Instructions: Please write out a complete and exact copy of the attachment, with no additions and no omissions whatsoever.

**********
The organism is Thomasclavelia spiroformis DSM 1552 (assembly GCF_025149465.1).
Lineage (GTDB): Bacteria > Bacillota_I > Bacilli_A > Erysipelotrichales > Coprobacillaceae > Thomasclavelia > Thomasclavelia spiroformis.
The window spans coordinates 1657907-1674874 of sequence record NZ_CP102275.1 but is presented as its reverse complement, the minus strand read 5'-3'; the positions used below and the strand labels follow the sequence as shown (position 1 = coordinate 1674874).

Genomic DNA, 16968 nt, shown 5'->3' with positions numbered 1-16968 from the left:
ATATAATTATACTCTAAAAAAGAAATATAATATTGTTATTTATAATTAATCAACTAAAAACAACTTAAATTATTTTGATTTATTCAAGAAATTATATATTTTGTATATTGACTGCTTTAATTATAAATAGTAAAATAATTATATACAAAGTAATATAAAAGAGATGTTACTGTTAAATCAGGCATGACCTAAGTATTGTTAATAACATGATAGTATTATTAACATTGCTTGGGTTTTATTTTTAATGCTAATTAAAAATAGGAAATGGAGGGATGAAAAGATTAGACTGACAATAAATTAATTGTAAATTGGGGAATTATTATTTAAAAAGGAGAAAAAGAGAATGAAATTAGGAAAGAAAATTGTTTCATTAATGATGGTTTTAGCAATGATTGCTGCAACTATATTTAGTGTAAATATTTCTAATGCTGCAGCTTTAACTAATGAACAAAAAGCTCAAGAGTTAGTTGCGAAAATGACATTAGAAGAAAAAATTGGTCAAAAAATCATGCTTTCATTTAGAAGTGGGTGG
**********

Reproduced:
The organism is Thomasclavelia spiroformis DSM 1552 (assembly GCF_025149465.1).
Lineage (GTDB): Bacteria > Bacillota_I > Bacilli_A > Erysipelotrichales > Coprobacillaceae > Thomasclavelia > Thomasclavelia spiroformis.
The window spans coordinates 1657907-1674874 of sequence record NZ_CP102275.1 but is presented as its reverse complement, the minus strand read 5'-3'; the positions used below and the strand labels follow the sequence as shown (position 1 = coordinate 1674874).

Genomic DNA, 16968 nt, shown 5'->3' with positions numbered 1-16968 from the left:
ATATAATTATACTCTAAAAAAGAAATATAATATTGTTATTTATAATTAATCAACTAAAAACAACTTAAATTATTTTGATTTATTCAAGAAATTATATATTTTGTATATTGACTGCTTTAATTATAAATAGTAAAATAATTATATACAAAGTAATATAAAAGAGATGTTACTGTTAAATCAGGCATGACCTAAGTATTGTTAATAACATGATAGTATTATTAACATTGCTTGGGTTTTATTTTTAATGCTAATTAAAAATAGGAAATGGAGGGATGAAAAGATTAGACTGACAATAAATTAATTGTAAATTGGGGAATTATTATTTAAAAAGGAGAAAAAGAGAATGAAATTAGGAAAGAAAATTGTTTCATTAATGATGGTTTTAGCAATGATTGCTGCAACTATATTTAGTGTAAATATTTCTAATGCTGCAGCTTTAACTAATGAACAAAAAGCTCAAGAGTTAGTTGCGAAAATGACATTAGAAGAAAAAATTGGTCAAAAAATCATGCTTTCATTTAGAAGTGGGTGG